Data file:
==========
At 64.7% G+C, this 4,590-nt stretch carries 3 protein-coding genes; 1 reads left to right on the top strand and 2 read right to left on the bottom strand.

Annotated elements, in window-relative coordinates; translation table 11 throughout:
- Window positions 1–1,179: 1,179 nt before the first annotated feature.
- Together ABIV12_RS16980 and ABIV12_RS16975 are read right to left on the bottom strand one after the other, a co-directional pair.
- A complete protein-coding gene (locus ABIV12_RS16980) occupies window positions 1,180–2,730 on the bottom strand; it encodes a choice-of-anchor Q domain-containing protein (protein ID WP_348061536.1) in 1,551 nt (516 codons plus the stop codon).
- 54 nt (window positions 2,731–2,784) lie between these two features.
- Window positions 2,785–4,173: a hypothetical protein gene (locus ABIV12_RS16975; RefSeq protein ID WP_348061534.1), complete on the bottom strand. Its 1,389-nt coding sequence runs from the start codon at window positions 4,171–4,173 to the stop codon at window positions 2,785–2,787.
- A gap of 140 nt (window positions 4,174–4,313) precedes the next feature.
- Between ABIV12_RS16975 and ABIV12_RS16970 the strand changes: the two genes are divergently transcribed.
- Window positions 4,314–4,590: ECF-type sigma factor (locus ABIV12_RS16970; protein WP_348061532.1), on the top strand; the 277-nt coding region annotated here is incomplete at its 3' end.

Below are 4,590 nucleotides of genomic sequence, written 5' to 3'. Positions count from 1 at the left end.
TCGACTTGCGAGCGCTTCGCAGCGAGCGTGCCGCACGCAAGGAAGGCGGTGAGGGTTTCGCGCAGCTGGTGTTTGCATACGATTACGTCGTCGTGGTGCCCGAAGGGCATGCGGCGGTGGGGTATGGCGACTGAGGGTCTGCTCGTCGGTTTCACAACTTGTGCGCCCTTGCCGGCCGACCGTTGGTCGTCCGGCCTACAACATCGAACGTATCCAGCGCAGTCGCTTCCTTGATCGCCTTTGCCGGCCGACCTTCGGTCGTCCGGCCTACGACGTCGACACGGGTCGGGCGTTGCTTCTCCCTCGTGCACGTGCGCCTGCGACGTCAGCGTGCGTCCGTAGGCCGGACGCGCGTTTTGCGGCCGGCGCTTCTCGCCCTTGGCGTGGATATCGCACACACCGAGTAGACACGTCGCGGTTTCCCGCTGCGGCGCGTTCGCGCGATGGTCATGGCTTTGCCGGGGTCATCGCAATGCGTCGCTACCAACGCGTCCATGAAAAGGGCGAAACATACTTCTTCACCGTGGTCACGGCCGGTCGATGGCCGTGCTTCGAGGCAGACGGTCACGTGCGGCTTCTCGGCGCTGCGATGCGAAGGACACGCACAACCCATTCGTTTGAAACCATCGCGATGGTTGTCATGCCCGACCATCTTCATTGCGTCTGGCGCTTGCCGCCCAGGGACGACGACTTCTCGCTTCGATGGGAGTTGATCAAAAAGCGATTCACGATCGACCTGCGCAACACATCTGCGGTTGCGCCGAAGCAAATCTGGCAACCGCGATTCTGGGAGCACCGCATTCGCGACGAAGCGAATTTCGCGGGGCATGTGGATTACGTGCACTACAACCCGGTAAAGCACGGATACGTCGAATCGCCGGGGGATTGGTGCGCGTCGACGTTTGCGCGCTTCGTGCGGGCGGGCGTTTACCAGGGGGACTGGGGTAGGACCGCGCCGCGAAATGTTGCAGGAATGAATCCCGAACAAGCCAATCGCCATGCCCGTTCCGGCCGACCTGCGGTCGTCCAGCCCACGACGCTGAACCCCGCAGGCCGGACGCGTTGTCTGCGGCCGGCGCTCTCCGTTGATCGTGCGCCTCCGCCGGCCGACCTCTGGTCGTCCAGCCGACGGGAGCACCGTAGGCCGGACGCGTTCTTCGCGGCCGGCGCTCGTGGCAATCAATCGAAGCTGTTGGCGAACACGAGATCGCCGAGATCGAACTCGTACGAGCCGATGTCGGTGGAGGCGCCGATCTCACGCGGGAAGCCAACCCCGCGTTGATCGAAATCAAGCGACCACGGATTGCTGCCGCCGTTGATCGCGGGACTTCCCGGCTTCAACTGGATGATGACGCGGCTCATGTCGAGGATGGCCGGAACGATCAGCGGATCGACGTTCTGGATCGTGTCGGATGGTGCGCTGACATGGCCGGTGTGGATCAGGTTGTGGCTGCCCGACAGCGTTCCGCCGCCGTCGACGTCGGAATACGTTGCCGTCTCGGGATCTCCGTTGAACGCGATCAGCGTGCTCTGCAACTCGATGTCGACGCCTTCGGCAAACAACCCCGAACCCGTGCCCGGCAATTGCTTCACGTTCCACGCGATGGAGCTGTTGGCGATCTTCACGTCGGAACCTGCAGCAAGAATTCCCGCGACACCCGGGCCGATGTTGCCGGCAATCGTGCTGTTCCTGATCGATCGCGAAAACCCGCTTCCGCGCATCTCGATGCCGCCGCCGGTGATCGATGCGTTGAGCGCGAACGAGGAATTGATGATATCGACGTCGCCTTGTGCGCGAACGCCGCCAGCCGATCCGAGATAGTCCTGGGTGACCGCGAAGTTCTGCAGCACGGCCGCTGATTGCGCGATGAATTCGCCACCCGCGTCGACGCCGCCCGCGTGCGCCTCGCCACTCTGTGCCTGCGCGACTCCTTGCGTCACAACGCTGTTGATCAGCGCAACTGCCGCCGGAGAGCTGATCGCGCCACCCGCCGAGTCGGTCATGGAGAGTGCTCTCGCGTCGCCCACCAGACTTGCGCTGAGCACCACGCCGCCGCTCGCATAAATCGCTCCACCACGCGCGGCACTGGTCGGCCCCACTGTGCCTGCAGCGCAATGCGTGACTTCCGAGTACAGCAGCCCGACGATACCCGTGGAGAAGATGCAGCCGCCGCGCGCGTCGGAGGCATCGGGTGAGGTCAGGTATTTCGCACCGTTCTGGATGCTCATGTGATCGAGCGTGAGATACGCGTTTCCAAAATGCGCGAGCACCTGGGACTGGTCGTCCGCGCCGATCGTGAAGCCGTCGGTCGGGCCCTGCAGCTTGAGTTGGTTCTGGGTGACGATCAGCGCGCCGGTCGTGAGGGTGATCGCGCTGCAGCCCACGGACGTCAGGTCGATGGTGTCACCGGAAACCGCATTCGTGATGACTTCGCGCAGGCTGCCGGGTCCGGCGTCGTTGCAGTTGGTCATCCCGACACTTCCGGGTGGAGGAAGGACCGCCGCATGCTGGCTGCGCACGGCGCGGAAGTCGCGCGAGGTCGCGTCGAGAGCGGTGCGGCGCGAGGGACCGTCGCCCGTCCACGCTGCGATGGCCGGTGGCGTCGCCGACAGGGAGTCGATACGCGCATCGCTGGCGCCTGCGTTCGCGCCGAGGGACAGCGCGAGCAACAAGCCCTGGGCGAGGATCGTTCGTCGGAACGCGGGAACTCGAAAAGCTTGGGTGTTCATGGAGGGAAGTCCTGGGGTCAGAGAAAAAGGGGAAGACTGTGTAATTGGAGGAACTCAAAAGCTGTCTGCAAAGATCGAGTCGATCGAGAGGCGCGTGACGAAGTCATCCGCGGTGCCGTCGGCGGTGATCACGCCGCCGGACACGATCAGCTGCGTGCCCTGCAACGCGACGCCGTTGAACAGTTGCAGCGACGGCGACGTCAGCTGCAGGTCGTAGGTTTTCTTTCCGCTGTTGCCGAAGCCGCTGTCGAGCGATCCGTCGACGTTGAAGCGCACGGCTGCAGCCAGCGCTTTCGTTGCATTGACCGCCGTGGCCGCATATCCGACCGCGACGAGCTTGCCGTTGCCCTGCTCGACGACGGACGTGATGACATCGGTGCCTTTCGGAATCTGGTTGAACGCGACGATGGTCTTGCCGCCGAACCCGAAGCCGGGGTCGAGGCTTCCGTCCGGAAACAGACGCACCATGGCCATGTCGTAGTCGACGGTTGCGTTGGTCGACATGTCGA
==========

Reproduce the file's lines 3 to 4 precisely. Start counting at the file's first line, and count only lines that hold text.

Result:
- Window positions 1–1,179: 1,179 nt before the first annotated feature.
- Together ABIV12_RS16980 and ABIV12_RS16975 are read right to left on the bottom strand one after the other, a co-directional pair.